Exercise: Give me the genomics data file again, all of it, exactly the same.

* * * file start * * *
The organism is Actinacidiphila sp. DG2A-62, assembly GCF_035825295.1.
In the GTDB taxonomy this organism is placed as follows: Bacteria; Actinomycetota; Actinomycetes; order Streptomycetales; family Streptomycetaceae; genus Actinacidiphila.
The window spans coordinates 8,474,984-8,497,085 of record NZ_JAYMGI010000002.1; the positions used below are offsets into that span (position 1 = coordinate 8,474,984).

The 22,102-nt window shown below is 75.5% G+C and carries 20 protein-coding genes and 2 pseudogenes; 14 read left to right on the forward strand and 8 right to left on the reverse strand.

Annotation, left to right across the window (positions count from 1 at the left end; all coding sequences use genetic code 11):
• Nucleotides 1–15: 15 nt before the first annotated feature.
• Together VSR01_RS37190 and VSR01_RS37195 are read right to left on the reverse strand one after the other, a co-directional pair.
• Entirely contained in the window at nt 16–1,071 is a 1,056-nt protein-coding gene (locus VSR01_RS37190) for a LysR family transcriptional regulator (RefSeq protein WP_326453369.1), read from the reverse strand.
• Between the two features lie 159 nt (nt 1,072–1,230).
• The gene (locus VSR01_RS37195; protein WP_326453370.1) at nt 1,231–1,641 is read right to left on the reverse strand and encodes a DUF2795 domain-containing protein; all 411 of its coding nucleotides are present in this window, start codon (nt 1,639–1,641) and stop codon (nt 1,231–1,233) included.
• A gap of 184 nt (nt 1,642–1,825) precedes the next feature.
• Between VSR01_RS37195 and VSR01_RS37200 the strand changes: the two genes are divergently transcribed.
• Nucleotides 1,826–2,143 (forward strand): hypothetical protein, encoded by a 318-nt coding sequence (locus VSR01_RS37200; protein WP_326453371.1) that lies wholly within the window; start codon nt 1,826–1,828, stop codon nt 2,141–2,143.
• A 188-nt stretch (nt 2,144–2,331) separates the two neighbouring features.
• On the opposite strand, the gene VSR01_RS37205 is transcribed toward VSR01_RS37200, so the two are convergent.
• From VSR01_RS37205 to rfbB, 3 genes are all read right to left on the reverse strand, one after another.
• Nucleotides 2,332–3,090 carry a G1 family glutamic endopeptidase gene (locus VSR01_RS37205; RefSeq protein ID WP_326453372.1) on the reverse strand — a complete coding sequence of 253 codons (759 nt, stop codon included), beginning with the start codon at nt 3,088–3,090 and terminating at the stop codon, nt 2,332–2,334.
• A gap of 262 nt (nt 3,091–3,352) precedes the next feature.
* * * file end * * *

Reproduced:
The organism is Actinacidiphila sp. DG2A-62, assembly GCF_035825295.1.
In the GTDB taxonomy this organism is placed as follows: Bacteria; Actinomycetota; Actinomycetes; order Streptomycetales; family Streptomycetaceae; genus Actinacidiphila.
The window spans coordinates 8,474,984-8,497,085 of record NZ_JAYMGI010000002.1; the positions used below are offsets into that span (position 1 = coordinate 8,474,984).

The 22,102-nt window shown below is 75.5% G+C and carries 20 protein-coding genes and 2 pseudogenes; 14 read left to right on the forward strand and 8 right to left on the reverse strand.

Annotation, left to right across the window (positions count from 1 at the left end; all coding sequences use genetic code 11):
• Nucleotides 1–15: 15 nt before the first annotated feature.
• Together VSR01_RS37190 and VSR01_RS37195 are read right to left on the reverse strand one after the other, a co-directional pair.
• Entirely contained in the window at nt 16–1,071 is a 1,056-nt protein-coding gene (locus VSR01_RS37190) for a LysR family transcriptional regulator (RefSeq protein WP_326453369.1), read from the reverse strand.
• Between the two features lie 159 nt (nt 1,072–1,230).
• The gene (locus VSR01_RS37195; protein WP_326453370.1) at nt 1,231–1,641 is read right to left on the reverse strand and encodes a DUF2795 domain-containing protein; all 411 of its coding nucleotides are present in this window, start codon (nt 1,639–1,641) and stop codon (nt 1,231–1,233) included.
• A gap of 184 nt (nt 1,642–1,825) precedes the next feature.
• Between VSR01_RS37195 and VSR01_RS37200 the strand changes: the two genes are divergently transcribed.
• Nucleotides 1,826–2,143 (forward strand): hypothetical protein, encoded by a 318-nt coding sequence (locus VSR01_RS37200; protein WP_326453371.1) that lies wholly within the window; start codon nt 1,826–1,828, stop codon nt 2,141–2,143.
• A 188-nt stretch (nt 2,144–2,331) separates the two neighbouring features.
• On the opposite strand, the gene VSR01_RS37205 is transcribed toward VSR01_RS37200, so the two are convergent.
• From VSR01_RS37205 to rfbB, 3 genes are all read right to left on the reverse strand, one after another.
• Nucleotides 2,332–3,090 carry a G1 family glutamic endopeptidase gene (locus VSR01_RS37205; RefSeq protein ID WP_326453372.1) on the reverse strand — a complete coding sequence of 253 codons (759 nt, stop codon included), beginning with the start codon at nt 3,088–3,090 and terminating at the stop codon, nt 2,332–2,334.
• A gap of 262 nt (nt 3,091–3,352) precedes the next feature.